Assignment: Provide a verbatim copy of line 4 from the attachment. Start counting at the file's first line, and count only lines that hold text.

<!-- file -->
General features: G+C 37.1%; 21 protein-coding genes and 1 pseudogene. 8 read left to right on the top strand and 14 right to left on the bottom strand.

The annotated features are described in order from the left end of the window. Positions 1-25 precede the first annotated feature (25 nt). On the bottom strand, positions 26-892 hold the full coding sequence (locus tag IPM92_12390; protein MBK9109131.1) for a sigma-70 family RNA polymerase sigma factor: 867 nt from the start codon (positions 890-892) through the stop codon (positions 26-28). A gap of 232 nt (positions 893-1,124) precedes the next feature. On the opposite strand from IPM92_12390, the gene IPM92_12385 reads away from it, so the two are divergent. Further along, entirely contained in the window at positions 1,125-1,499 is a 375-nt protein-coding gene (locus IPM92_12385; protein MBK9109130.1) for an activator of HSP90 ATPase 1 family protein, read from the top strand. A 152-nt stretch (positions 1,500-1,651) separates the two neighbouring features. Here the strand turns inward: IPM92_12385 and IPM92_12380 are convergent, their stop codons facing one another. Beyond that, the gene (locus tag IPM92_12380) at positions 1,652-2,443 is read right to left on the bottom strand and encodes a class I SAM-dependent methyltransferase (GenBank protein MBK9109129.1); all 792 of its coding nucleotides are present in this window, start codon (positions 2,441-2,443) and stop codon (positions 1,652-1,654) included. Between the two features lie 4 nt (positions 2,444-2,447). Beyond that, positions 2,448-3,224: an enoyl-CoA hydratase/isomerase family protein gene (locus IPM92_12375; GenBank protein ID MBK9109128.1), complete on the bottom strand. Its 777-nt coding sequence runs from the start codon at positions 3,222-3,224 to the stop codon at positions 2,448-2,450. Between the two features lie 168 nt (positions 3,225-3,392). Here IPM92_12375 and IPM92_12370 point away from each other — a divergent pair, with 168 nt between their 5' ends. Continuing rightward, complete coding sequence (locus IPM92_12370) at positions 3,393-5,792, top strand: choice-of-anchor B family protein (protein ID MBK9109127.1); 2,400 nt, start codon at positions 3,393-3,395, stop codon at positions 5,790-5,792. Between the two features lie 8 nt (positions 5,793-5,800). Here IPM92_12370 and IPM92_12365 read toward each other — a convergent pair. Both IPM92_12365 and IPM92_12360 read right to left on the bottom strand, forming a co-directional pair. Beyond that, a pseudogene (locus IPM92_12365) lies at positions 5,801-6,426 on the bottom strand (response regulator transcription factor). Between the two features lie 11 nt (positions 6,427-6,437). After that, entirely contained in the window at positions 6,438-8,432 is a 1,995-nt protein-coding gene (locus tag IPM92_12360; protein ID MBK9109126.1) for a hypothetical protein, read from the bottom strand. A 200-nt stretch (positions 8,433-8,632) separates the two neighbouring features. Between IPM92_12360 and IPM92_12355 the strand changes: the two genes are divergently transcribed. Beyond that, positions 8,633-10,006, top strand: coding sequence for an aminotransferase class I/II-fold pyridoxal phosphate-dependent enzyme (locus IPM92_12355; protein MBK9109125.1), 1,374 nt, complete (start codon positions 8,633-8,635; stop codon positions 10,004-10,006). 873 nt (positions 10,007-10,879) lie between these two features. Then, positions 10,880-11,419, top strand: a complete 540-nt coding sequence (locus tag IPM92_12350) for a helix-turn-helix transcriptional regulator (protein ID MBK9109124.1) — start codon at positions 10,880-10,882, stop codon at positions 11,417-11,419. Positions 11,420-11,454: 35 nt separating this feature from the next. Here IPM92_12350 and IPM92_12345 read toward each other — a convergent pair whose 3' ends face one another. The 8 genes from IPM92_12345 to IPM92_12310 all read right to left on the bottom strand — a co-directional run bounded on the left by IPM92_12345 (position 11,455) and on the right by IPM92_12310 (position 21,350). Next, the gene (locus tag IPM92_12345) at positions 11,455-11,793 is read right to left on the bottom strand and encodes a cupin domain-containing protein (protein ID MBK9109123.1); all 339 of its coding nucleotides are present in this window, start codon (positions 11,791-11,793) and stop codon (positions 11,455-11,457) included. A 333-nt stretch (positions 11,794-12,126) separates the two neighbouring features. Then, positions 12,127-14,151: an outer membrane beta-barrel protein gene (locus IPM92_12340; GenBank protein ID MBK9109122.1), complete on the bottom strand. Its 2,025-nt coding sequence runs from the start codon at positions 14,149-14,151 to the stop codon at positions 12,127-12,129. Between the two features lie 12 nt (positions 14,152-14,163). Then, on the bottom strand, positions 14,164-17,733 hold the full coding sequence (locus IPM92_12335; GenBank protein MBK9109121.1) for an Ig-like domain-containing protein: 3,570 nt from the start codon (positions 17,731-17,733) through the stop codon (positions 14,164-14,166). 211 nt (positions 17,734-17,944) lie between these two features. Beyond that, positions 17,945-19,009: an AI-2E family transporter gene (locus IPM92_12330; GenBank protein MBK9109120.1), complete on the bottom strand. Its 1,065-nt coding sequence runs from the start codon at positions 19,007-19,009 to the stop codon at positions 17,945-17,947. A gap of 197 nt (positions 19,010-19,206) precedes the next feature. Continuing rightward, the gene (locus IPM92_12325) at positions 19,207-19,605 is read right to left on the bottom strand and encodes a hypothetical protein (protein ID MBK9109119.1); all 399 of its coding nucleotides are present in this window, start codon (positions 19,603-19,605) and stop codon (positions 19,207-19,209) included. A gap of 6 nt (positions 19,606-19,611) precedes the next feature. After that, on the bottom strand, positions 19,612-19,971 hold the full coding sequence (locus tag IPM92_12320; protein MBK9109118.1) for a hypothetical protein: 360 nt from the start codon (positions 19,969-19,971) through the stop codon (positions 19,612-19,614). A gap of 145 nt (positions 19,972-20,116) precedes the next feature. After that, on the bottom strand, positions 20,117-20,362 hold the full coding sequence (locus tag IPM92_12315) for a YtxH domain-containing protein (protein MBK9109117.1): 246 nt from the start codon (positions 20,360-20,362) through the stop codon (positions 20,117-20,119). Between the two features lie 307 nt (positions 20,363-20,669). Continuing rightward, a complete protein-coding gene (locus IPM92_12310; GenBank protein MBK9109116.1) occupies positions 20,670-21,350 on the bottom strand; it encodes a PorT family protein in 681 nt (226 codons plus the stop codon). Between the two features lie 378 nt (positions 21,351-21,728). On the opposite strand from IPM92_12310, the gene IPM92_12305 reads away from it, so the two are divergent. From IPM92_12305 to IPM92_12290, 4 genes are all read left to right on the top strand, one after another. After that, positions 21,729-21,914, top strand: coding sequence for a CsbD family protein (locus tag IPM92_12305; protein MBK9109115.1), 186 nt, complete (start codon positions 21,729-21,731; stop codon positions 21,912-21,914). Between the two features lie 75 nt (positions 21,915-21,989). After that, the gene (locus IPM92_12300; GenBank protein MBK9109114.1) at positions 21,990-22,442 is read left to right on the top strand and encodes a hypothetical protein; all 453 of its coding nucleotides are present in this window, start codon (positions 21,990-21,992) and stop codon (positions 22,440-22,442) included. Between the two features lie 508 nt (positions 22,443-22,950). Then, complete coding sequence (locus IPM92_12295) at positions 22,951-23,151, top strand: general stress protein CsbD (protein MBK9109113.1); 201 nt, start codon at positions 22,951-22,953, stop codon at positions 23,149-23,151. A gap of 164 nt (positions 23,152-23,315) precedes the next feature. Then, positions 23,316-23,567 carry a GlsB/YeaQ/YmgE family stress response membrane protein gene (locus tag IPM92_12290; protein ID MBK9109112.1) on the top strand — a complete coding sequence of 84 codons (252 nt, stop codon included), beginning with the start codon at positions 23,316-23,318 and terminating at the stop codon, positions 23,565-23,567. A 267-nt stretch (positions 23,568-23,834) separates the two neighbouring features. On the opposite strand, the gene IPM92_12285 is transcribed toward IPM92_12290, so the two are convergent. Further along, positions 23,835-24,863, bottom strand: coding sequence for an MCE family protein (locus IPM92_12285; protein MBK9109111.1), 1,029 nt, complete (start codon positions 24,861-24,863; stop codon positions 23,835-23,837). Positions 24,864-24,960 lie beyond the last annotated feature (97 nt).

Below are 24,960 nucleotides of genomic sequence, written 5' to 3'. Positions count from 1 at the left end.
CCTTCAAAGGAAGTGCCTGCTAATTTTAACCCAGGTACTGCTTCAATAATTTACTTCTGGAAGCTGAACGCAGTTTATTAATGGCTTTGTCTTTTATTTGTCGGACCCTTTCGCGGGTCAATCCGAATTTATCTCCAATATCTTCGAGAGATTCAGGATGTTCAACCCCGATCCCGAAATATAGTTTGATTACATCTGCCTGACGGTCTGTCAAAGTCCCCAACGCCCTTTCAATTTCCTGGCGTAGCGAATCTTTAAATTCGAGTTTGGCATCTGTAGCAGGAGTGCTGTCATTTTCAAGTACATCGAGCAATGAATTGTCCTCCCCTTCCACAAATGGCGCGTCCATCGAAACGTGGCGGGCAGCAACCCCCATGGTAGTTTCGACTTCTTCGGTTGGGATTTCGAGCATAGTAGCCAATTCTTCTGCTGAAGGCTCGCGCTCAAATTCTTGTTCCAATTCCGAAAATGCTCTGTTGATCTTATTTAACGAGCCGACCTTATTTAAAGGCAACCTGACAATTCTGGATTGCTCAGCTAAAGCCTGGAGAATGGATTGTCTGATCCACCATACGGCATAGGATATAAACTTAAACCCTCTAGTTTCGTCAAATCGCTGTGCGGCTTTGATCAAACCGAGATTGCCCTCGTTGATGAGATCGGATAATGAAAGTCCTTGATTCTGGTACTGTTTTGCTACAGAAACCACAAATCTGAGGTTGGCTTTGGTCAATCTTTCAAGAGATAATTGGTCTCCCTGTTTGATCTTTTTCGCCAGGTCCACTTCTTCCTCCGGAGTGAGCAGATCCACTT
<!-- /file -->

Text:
CCTTCAAAGGAAGTGCCTGCTAATTTTAACCCAGGTACTGCTTCAATAATTTACTTCTGGAAGCTGAACGCAGTTTATTAATGGCTTTGTCTTTTATTTGTCGGACCCTTTCGCGGGTCAATCCGAATTTATCTCCAATATCTTCGAGAGATTCAGGATGTTCAACCCCGATCCCGAAATATAGTTTGATTACATCTGCCTGACGGTCTGTCAAAGTCCCCAACGCCCTTTCAATTTCCTGGCGTAGCGAATCTTTAAATTCGAGTTTGGCATCTGTAGCAGGAGTGCTGTCATTTTCAAGTACATCGAGCAATGAATTGTCCTCCCCTTCCACAAATGGCGCGTCCATCGAAACGTGGCGGGCAGCAACCCCCATGGTAGTTTCGACTTCTTCGGTTGGGATTTCGAGCATAGTAGCCAATTCTTCTGCTGAAGGCTCGCGCTCAAATTCTTGTTCCAATTCCGAAAATGCTCTGTTGATCTTATTTAACGAGCCGACCTTATTTAAAGGCAACCTGACAATTCTGGATTGCTCAGCTAAAGCCTGGAGAATGGATTGTCTGATCCACCATACGGCATAGGATATAAACTTAAACCCTCTAGTTTCGTCAAATCGCTGTGCGGCTTTGATCAAACCGAGATTGCCCTCGTTGATGAGATCGGATAATGAAAGTCCTTGATTCTGGTACTGTTTTGCTACAGAAACCACAAATCTGAGGTTGGCTTTGGTCAATCTTTCAAGAGATAATTGGTCTCCCTGTTTGATCTTTTTCGCCAGGTCCACTTCTTCCTCCGGAGTGAGCAGATCCACTT